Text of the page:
113. London nightspot 115. Approaches 116. Slimmer 118. Unspoilt paradise 119. Love god 121. Take into custody 122. Run of 124. Delayed response 126. Aggravating 129. Repugnance 130. Decreases 131. Boxer’s training aid 132. Intrinsic 138. Filmy 139. Office suppliers 143. Allegorically 144. Rented 146. Apiece 149. Beers 155. Rink boots (3,6) 157. California fracture line, San ... Fault 159. Great joy 161. Disobeys 165. French bean 169. Off-loaded 171. Poisoned by fumes 172. Oozed 175. Prudes 176. Up-at-dawn person, early ... 177. Weapon of mass destruction (1-4) 178. Resided 181. Swirl 184. Cattle prod 186. Jet-bubble bath 190. Large antlered animal

Sudoku 

Sudoku 

© Lovatts Puzzles

CSS F.A.T. MAG 37


SOLUTIONS

Brought to you by

Sudoku 

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Top Words

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NEW & IMPROVED BI-METAL COBALT HOLESAW

WORKS WITH

QFX ARBORS

Stainless Steel

Wood

38 CSS F.A.T. MAG

WATCH THE DEMO

Mild Steel

Plastic

Aluminium

Full range available, including holesaw sets.


PICK A WINNER FROM ONE OF THESE BEAUTIES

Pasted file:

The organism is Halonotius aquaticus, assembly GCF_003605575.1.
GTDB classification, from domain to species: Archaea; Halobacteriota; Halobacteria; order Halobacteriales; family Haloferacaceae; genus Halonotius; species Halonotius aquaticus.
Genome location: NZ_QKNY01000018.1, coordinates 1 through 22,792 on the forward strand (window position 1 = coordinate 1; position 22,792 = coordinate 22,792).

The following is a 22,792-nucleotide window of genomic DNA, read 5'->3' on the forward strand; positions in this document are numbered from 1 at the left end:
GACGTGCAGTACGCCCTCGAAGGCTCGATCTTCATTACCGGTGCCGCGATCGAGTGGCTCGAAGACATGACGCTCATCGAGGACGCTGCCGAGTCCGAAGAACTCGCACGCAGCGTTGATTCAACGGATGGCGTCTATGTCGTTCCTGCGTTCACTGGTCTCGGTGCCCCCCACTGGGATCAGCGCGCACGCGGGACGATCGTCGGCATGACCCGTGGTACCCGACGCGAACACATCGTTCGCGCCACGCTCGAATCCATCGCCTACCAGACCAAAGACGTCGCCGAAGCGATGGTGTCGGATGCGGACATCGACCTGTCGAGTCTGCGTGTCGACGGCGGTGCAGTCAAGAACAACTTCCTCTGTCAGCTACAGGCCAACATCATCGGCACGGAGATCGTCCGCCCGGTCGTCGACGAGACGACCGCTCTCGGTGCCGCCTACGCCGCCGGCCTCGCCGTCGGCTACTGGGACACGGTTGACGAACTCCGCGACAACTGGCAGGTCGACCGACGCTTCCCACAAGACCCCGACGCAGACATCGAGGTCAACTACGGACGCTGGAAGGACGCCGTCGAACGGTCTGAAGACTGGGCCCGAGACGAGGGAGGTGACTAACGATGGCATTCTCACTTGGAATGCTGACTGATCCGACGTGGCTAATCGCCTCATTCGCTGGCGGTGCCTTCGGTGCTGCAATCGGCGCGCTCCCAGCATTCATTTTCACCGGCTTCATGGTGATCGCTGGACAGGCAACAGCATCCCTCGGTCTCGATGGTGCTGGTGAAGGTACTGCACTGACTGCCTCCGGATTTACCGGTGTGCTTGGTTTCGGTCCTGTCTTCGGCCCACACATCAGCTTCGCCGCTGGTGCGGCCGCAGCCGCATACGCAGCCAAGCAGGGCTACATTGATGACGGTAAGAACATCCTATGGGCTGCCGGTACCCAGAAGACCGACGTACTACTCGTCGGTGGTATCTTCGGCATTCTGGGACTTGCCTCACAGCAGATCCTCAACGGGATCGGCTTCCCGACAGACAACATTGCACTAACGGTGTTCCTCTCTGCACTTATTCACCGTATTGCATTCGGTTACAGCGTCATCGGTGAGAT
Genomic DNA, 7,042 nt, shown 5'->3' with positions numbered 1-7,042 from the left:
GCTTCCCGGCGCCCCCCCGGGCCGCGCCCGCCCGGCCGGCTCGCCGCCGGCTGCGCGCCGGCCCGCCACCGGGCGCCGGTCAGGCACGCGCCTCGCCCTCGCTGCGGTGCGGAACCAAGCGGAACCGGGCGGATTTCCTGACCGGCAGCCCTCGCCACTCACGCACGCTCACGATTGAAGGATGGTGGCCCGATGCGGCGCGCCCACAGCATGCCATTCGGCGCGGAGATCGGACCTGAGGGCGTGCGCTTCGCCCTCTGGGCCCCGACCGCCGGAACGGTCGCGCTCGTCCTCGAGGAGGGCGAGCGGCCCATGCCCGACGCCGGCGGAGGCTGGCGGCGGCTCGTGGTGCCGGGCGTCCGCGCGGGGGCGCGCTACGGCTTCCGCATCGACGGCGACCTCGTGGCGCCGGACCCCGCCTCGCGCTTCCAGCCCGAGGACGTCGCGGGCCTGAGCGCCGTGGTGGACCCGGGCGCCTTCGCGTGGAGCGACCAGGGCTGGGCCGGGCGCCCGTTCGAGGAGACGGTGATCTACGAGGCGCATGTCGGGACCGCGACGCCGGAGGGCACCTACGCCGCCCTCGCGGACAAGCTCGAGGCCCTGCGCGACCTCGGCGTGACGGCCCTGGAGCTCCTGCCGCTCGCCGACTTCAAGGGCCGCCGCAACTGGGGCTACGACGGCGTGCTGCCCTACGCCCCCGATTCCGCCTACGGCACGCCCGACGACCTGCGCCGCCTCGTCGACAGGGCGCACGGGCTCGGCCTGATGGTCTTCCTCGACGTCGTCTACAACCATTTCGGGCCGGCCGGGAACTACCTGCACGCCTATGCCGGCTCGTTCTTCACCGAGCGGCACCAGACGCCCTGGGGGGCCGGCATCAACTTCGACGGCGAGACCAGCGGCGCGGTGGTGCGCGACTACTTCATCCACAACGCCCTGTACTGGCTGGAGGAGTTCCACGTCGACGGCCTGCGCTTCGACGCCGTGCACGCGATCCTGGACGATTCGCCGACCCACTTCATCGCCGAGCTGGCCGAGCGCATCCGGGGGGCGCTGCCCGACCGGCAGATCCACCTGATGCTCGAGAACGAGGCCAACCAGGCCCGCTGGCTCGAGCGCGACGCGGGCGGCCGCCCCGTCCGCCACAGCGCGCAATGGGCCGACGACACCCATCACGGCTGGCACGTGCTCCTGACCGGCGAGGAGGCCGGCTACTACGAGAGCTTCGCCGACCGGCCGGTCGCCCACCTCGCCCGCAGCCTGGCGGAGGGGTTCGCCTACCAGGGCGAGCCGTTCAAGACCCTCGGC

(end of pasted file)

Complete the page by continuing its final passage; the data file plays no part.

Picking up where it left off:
AND CLEAN UP TODAY

• Office

• Worksite

• Mining

• Industry

• Warehouse

All This And More Available Now In CSS Member Stores

For All Your Cleaning Solutions

CSS F.A.T. MAG 39


CSS STORE LOCATIONS These stores might all be independent traders, but due to their alliance with the CSS group, they work as a collective and can offer a national distribution opportunity for customers who require it.

CSS member stores are recognised by their ‘Proud Member of CSS sign’ displayed on their building. Be rest assured that the business displaying the sign is a trusted distributor of quality products that are backed by exceptional knowledge, service and support.

If you need a national supply arrangement for your business, contact your nearest CSS member store.

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Visit Us At: constructionsupply.com.au

Ultimate Fasteners Shepparton & Wodonga

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CSS F.A.T. Mag Feb-Mar 2020  

CSS F.A.T. Mag Feb-Mar 2020